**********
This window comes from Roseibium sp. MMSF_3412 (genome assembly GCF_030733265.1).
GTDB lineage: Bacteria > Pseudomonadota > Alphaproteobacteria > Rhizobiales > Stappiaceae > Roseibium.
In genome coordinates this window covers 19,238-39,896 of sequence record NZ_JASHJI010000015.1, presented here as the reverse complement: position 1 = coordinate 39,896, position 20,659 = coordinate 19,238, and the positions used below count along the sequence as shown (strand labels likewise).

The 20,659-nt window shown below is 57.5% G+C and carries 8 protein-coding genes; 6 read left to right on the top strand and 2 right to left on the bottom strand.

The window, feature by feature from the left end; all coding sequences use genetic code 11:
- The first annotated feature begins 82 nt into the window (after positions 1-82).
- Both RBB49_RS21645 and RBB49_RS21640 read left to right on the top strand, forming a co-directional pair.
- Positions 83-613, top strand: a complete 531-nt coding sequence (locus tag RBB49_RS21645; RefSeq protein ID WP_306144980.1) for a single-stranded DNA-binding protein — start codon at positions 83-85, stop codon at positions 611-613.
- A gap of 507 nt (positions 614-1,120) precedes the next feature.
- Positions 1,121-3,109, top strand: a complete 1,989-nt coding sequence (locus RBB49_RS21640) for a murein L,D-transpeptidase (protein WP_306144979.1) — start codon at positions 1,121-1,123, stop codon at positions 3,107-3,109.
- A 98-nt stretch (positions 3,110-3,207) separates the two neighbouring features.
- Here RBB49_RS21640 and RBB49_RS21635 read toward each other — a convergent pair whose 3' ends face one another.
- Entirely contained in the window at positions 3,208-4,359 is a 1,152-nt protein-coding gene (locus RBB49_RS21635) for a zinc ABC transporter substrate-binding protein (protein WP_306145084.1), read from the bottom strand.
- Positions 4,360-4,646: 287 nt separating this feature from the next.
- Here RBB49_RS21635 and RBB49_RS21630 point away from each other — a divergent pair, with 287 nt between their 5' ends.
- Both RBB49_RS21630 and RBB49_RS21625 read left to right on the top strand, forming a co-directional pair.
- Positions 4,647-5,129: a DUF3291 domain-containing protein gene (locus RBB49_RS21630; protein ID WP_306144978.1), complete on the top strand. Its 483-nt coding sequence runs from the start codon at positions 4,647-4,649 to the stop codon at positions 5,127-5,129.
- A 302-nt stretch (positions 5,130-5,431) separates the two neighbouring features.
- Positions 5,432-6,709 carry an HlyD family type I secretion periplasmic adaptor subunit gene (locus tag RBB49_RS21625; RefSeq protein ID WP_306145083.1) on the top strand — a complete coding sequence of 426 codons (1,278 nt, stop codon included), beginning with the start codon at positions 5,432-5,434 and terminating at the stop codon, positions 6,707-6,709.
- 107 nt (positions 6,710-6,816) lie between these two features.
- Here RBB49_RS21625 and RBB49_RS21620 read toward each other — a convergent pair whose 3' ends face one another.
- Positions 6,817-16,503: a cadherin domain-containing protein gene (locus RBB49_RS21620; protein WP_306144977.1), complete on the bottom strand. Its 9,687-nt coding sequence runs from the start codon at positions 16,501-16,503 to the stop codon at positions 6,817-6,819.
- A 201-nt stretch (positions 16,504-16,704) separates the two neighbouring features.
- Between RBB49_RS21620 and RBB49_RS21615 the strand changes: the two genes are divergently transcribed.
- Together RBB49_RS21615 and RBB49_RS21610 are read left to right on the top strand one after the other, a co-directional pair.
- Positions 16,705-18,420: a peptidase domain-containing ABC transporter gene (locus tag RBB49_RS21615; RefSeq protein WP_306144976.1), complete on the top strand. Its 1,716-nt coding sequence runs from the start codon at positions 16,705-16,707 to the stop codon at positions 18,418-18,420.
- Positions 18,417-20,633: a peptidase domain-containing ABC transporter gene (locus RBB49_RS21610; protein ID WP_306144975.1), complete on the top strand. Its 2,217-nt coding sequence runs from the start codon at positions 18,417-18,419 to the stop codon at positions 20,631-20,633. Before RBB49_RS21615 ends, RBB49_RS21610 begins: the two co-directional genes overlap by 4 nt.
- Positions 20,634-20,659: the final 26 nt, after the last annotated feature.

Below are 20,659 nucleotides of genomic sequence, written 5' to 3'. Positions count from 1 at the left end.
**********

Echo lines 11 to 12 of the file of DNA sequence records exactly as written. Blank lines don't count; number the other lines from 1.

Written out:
- A 98-nt stretch (positions 3,110-3,207) separates the two neighbouring features.
- Here RBB49_RS21640 and RBB49_RS21635 read toward each other — a convergent pair whose 3' ends face one another.